The small island of Santa Fé has one of the several endemic subspecies of Galápagos Giant Prickly Pear. There are six full species divided into fourteen different varieties. The Santa Fé version is Opuntia echios barringtonensis. The various subspecies are believed to be strong examples of adaptive radiation, in that they have adapted in size and sharpness of spine to cope with Giant Tortoises and Land Iguanas, or the lack of them.
The Santa Fé subspecies has the largest girth in the islands - up to 2.60 m/8’ 6”, and has the largest fruits.
The plant starts life as a series of pads growing one on top of the other, then, when it reaches a certain height, starts to branch out. It is believed that the stiff, sharp spines serve to protect the plant in its early stages.
The thick pads are not leaves, but are in fact the stem of the plant. The spines are the leaves.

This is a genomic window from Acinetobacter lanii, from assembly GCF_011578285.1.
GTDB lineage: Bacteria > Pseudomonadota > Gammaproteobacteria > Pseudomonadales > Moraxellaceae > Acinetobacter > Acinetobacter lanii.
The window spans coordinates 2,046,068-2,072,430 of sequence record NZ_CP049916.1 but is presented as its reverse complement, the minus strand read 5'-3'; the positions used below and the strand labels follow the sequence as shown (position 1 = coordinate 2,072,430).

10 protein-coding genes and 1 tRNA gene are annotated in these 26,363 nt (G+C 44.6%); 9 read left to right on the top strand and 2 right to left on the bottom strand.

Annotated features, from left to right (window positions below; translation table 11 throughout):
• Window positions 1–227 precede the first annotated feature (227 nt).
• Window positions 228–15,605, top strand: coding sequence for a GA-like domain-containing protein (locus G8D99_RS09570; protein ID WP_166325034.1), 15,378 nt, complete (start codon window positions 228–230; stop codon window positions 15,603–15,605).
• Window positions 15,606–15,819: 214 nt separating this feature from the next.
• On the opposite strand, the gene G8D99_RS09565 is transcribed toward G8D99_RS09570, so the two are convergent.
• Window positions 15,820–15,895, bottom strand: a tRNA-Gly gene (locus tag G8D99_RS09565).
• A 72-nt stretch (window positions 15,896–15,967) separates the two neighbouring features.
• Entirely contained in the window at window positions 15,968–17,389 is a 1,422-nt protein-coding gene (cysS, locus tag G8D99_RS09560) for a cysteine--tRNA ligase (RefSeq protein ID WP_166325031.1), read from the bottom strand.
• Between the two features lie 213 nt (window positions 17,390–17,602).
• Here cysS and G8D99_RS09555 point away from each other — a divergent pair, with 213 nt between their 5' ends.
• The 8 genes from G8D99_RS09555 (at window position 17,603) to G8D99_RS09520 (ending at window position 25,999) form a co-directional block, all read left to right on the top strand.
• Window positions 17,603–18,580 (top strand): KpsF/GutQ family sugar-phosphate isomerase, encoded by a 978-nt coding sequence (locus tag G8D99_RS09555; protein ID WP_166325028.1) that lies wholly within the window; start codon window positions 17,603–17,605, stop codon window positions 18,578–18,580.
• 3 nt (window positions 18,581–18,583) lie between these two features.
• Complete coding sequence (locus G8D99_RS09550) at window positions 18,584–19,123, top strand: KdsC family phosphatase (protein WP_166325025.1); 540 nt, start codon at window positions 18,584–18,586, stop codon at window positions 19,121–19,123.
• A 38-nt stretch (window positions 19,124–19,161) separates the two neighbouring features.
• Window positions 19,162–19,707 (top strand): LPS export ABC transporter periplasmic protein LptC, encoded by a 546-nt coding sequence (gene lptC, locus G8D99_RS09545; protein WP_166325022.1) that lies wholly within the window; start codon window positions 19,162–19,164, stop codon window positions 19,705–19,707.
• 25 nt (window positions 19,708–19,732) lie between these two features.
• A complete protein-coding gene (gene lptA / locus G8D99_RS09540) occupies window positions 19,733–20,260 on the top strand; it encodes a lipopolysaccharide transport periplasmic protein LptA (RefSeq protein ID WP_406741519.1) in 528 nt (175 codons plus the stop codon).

Opuntias do not become woody, and both the 'trunk' and the pads consist of many layers of fibrous, honeycomb material.
At a certain stage in its slow development, the 'trunk' becomes brown, smooth and shiny. In this photo, you can just about make out the horizontal lines which mark the separate pads, as were, but in some older individuals, this can be difficult to see.
Both Tortoises and Land Iguanas enjoy the pads and fruit of the opuntias, and land iguanas are also said to enjoy the yellow flowers, and to investigate anything yellow. Doves and Mockingbirds also eat the flowers, and the Cactus Finches depend on the flowers, fruits, seed and on water from the pads.
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